Today’s debate on Trident

I’ve received a number of emails regarding today’s House of Commons debate on Trident and have reproduced my response – which I’ve just sent out – in full below:

Thank you for your recent email regarding today’s debate about investing in a new fleet of submarines armed with trident nuclear weapons.

It is no great secret that I am sceptical about the merits of this course of action. Since I was elected in 2010 I have been a member of the Parliamentary Campaign for Nuclear Disarmament, and in each session I have signed a succession of Early Day Motions to this effect:
http://www.parliament.uk/edm/2010-12/110
http://www.parliament.uk/edm/2010-12/909
http://www.parliament.uk/edm/2010-12/1477
http://www.parliament.uk/edm/2010-12/1924
http://www.parliament.uk/edm/2012-13/96
http://www.parliament.uk/edm/2013-14/150
http://www.parliament.uk/edm/2014-15/37

However it is equally well known that my party’s official position is to support trident renewal, albeit subject to consideration as part of a Strategic Defence and Security Review to be held if we are successful in the upcoming General Election. This would consider both cost implications as well as strategic necessities, recognising the role of the defence sector to the UK economy, and concerns around protecting and develop a highly skilled workforce. Our final position would then be put to a vote of parliament in early 2016, which is commonly referred to as the ‘Main Gate’ decision (both the Conservatives and Liberal Democrats are also committed to a vote at this time).

Today’s vote has been initiated via an ‘opposition day’, whereby one of the parties not in Government gets to choose the subject of the debate, and is not part of any official decision making process. As a consequence this vote will not be interpreted as a substitute for the Main Gate decision, and parliament would have to return to this issue in early 2016 regardless of its outcome. I have therefore chosen to abstain on the vote, and will continue to make the case against renewal to my party colleagues in advance of the Main Gate decision.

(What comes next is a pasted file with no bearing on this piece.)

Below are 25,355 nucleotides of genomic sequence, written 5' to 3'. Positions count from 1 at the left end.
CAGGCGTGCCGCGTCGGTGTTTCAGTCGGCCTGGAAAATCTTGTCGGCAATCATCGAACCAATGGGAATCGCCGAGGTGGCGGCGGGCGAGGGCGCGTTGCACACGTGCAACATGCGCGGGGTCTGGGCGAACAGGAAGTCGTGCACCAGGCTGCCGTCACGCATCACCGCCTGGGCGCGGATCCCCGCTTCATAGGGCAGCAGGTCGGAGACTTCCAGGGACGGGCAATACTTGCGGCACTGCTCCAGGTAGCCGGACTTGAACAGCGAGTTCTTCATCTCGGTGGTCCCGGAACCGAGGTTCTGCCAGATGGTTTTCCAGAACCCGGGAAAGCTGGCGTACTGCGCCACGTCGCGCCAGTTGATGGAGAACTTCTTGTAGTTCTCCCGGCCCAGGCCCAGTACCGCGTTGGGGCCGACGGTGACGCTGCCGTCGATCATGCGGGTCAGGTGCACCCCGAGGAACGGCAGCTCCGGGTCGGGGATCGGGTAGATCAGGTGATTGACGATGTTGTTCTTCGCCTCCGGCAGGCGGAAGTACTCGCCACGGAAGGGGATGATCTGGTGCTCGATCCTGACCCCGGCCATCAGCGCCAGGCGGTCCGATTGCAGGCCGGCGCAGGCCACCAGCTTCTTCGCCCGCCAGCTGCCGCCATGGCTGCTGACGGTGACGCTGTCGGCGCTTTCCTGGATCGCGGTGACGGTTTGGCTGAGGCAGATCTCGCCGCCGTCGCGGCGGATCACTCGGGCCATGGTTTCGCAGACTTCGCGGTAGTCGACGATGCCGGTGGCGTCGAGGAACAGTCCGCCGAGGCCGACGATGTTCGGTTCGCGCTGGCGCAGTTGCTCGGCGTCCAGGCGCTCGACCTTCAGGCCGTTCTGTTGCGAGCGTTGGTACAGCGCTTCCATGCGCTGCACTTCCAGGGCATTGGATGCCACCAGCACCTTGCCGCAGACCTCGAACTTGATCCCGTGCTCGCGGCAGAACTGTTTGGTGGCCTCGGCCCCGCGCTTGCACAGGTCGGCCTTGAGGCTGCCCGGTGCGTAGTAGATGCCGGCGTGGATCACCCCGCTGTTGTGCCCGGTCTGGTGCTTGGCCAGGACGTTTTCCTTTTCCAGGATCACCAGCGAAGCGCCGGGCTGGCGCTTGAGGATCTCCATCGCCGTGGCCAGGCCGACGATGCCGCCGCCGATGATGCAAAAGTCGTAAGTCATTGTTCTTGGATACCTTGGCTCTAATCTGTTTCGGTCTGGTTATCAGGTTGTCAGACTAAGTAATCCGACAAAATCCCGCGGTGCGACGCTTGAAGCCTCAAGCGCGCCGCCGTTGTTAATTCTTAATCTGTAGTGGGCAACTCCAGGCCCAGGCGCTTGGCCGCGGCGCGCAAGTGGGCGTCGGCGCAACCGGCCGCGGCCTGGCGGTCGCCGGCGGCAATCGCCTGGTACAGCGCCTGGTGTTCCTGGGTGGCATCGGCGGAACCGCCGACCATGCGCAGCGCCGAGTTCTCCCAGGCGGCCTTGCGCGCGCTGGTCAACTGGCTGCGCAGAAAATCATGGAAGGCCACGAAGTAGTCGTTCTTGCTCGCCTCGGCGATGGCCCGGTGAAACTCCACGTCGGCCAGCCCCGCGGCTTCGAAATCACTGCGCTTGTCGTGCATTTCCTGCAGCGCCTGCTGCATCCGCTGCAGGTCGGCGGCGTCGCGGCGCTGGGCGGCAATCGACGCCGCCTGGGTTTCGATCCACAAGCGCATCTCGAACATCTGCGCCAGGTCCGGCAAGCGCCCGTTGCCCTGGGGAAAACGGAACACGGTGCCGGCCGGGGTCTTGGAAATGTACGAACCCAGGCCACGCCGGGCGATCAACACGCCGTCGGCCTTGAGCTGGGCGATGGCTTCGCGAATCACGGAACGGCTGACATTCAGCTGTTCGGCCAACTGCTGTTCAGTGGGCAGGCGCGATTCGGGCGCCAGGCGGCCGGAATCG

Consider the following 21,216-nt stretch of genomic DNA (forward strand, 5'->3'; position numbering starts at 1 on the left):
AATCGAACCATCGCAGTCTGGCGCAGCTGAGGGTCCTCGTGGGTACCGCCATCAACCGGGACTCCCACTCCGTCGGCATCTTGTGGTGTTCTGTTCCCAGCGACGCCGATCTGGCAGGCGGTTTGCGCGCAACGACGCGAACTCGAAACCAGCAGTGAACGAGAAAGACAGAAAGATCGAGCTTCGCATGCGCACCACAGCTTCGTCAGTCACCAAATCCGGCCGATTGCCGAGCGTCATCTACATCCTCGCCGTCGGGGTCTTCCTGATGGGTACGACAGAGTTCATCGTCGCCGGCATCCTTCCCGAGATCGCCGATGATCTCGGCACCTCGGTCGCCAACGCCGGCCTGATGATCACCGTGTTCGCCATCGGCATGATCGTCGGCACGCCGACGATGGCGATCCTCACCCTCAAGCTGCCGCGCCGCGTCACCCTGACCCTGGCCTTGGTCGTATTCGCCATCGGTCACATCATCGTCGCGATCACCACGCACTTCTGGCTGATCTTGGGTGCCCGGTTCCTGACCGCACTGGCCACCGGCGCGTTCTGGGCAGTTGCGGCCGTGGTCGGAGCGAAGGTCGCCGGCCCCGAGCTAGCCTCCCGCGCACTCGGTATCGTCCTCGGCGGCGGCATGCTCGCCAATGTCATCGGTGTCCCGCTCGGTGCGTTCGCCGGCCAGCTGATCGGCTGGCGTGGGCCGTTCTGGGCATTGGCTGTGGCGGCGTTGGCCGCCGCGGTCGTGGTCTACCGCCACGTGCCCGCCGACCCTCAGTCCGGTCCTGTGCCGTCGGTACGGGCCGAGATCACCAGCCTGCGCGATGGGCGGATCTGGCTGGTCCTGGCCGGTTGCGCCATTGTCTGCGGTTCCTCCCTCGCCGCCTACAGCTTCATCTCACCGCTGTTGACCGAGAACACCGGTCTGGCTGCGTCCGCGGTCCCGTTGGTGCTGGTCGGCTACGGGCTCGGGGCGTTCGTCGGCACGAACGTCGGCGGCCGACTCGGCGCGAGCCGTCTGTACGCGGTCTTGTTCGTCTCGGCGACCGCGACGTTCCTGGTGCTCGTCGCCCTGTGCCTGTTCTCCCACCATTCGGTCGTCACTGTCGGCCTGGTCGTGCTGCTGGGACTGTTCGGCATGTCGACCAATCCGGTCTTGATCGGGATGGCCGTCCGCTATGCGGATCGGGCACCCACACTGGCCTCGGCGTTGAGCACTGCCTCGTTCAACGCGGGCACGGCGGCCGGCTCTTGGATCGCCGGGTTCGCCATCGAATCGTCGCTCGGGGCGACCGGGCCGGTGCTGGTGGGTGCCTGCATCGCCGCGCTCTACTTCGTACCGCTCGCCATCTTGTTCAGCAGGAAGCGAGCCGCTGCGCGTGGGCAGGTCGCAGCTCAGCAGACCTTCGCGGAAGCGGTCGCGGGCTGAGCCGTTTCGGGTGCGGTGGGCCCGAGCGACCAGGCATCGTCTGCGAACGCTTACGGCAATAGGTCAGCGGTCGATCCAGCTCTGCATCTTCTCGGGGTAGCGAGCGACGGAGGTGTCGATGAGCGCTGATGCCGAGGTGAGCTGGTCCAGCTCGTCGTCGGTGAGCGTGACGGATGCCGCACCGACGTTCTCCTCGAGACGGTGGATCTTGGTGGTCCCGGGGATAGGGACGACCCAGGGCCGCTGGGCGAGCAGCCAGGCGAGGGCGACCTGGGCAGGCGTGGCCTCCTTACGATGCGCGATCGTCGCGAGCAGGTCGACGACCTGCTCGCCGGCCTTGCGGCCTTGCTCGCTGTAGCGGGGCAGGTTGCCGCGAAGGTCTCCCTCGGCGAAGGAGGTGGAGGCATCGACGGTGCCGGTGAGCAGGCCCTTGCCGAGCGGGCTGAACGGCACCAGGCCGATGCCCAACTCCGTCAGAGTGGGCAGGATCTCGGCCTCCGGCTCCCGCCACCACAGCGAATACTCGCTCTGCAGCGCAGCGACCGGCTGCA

I know you may find this response disappointing. I would be more than happy to engage further with constituents on this issue.

Thank you for taking the time to write to me.

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Mail Room: Trident

Nuclear disarmament is an issue in which I have a lot of interest personally, and on which lots of constituents contact me. I’ve recently received a number of postcards which highlight the cost of replacing Trident – close to £100 billion – at a time when public services are being slashed across the board.

Trident submarine

There are also moral and political arguments against a renewal – a decision which will make the world a more dangerous place than it is today. I set out my response to constituents as you can see below:

Thank you for your recent postcard regarding the UK’s Trident nuclear submarines.

I am a member of Parliamentary CND and I can assure you that I and my colleagues oppose the renewal of trident and will continue to put the case for non-nuclear alternatives as and when we can. You may wish to note that I have signed Early Day Motion 1924 in support of the current review into alternatives to trident replacement. Please find a copy enclosed.

However I regret that neither this review nor the previous Strategic Defence and Security Review have been allowed to consider all options – including non-replacement and a non-nuclear defence policy. I believe a broader review should be carried out before the Trident replacement Main Gate decision in 2016. This could then inform the thinking of all political parties before the General Election.

Thank you again for taking the time to write to me.

You can view the Early Day Motion mentioned above here.

If you would like to comment further on this issue, please feel free to contact me on sheila.gilmore.mp@parliament.uk.

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